In this time of communication message overload, financial marketers need to balance the use of multiple channels based on consumer preference, financial considerations, objective of the marketing program, and the results of multichannel effectiveness measurement initiatives. Bankers also need to continue efforts to improve the targeting of messages through all channels from both a financial and customer satisfaction perspective. 

And while social media did not perform well from the perspective of trust, social channels provide several benefits that should be leveraged in a multichannel communication program due to economic considerations and the expanded use and reach of social media. Mobile channel communication should also be tested as we enter the new year and are building our marketing plans.

Of greatest importance is the development and use of advanced metrics that can assist you and your team in measuring the effectiveness of channels and channel mix. As opposed to measuring only single channels independently, advanced analytics are now available that can provide a view into the consumer's media consumption patterns and the impact of different channels.

As we enter 2012, the importance of an effective and efficient marketing communications mix is important. Budgets should be shifting to digital and social channels to build a reservoir of learnings that can be leveraged in the future, but it appears that the projected demise of traditional channels such as direct mail has been overstated. 

How will your team be shifting marketing channel dollars in the new year? How will you be measuring the impact of your efforts?

I would love your comments.


  1. Without knowing the statistical details of these studies, it's hard to know what's significant here but, it looks like print and company websites have the edge in trustworthiness over various forms of social media - at least in the U.S. It would be interesting to see the trend data.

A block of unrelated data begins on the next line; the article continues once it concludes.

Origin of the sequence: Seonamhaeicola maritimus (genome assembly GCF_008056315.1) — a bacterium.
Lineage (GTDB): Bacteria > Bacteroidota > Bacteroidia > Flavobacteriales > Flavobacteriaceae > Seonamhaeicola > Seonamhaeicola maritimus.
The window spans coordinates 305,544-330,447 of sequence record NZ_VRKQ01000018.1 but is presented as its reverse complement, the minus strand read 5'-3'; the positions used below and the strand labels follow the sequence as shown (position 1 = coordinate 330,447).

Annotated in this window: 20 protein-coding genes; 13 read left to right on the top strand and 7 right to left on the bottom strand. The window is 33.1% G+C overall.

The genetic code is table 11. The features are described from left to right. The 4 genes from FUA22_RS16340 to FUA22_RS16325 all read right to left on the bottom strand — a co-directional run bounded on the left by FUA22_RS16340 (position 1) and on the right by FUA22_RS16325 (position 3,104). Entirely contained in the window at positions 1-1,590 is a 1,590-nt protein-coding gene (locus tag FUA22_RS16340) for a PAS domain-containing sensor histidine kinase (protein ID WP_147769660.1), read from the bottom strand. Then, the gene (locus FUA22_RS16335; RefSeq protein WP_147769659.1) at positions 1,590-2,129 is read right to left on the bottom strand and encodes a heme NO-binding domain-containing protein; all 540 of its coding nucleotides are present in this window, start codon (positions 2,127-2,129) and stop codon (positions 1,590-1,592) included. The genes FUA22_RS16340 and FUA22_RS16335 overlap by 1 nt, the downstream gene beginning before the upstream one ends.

Some of the questions seem to be reaching, like, 36% of respondents agreed that, "receiving postal mail makes me feel valued." Thankfully, that means 64% of people don't -- my faith in humanity partly restored.

    Overall, I agree that FI marketers won't abandon traditional channels anytime soon but, they should -- as you state Jim, measure the impact of each channel. What's the cost of acquiring a customer in each channel and how many customers does that channel deliver per quarter? And what's the profitablity of those new or cross-sold customers? Those remain the key questions --

  2. Maybe your faith in humanity is not restored since more than 60% of households looked forward to going to the mailbox. The 36% was the percentage of people who preferred direct mail (only 7% preferred email).

    The significant takeaways from this study are that no channel can stand alone and banks (and any business) need to test for the best media mix. The study also shows that companies have most likely overplayed their hands with email, causing people to ignore this channel as they did with untargeted direct mail.

    Finally, it serves as a warning that while social media has the potential to be powerful due to the reach and penetration, it too could create backlash if not correctly integrated with other channels.